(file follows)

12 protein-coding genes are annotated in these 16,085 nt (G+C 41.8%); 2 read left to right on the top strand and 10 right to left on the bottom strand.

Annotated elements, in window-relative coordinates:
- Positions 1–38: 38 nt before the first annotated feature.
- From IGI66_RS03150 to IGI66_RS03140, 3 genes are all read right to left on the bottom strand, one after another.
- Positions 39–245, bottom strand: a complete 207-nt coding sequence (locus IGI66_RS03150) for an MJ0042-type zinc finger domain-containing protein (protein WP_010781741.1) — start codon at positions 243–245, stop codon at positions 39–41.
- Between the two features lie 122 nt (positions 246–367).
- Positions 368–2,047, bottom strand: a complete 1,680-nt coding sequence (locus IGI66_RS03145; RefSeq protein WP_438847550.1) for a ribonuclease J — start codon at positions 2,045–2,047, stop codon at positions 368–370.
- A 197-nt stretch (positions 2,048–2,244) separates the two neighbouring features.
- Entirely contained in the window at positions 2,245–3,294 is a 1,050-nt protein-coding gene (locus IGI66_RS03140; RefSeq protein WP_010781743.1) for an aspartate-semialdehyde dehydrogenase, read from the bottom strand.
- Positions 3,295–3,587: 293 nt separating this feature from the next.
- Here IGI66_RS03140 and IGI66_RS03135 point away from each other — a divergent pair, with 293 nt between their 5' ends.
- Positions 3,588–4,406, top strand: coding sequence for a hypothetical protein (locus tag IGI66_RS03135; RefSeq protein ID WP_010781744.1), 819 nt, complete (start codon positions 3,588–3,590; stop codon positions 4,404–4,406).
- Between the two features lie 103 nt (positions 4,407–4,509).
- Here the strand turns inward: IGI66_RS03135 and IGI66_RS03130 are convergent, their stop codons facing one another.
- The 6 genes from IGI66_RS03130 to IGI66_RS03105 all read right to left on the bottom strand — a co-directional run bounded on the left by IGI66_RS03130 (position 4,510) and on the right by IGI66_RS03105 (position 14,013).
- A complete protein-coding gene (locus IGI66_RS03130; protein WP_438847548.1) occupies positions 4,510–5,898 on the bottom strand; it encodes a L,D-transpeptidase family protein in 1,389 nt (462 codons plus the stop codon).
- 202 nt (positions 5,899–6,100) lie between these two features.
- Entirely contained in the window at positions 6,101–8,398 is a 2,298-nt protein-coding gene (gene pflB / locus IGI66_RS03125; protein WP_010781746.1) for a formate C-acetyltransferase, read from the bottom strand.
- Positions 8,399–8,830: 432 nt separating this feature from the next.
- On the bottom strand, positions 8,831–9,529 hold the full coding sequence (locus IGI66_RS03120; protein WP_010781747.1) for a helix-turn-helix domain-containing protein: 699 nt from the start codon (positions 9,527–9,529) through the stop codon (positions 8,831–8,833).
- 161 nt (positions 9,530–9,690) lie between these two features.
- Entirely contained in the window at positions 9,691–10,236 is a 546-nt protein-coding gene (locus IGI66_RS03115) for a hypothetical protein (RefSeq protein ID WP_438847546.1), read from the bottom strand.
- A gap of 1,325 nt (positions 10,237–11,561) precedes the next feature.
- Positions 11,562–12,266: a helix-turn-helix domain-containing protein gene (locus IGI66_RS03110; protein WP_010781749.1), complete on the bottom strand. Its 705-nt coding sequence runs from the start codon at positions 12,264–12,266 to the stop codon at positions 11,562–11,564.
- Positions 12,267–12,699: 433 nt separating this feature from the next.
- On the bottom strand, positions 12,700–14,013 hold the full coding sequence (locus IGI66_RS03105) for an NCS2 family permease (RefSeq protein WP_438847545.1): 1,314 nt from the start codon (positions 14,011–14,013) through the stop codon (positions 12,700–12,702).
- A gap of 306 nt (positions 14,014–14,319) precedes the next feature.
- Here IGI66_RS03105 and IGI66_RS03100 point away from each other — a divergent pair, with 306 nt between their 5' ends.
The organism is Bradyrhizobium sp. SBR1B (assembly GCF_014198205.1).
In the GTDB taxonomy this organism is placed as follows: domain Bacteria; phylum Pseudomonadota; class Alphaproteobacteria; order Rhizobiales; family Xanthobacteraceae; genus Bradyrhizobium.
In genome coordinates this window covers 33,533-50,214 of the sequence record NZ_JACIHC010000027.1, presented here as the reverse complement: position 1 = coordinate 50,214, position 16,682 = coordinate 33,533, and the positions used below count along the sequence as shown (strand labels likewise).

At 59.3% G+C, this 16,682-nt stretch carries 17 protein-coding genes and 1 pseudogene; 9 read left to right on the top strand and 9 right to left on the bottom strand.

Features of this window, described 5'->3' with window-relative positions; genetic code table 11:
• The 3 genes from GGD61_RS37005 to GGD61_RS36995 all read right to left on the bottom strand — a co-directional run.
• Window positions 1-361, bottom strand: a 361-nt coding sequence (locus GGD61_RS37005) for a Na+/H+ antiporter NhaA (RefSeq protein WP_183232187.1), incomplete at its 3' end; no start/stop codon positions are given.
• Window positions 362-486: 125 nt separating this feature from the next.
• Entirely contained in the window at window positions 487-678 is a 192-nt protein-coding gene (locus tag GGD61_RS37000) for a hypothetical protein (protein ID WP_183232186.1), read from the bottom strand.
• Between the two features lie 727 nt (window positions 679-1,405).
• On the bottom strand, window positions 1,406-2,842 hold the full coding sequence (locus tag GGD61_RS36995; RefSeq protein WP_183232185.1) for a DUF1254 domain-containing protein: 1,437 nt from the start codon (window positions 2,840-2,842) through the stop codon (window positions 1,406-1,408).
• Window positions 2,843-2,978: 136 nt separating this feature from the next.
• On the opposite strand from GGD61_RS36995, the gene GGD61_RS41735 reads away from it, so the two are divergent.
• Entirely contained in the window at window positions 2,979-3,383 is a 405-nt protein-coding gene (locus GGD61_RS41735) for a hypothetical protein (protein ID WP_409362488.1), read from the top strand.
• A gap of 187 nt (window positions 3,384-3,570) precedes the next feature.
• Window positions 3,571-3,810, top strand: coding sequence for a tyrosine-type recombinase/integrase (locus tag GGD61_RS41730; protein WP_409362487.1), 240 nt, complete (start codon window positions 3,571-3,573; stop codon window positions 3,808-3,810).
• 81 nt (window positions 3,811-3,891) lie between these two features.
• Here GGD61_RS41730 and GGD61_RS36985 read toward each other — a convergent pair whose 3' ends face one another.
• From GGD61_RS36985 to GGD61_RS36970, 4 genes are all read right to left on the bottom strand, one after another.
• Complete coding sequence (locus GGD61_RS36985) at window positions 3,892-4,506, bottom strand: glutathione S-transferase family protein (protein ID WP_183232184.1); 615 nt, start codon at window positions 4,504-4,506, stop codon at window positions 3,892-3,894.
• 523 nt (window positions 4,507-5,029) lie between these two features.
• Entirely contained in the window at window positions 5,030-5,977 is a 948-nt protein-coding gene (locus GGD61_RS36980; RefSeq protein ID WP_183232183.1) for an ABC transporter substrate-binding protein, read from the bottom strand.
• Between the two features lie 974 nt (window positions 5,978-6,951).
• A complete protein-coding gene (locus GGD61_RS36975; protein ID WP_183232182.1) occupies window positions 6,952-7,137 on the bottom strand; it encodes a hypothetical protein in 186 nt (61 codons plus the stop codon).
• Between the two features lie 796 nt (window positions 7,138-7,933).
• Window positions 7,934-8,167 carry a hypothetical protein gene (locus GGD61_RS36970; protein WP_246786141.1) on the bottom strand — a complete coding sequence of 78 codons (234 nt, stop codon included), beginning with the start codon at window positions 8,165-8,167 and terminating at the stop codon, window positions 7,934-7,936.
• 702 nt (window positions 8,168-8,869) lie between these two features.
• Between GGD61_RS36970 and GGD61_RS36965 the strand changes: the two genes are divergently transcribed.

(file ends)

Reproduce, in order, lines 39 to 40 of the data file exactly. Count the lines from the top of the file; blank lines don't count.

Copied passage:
• On the bottom strand, window positions 1,406-2,842 hold the full coding sequence (locus tag GGD61_RS36995; RefSeq protein WP_183232185.1) for a DUF1254 domain-containing protein: 1,437 nt from the start codon (window positions 2,840-2,842) through the stop codon (window positions 1,406-1,408).
• Window positions 2,843-2,978: 136 nt separating this feature from the next.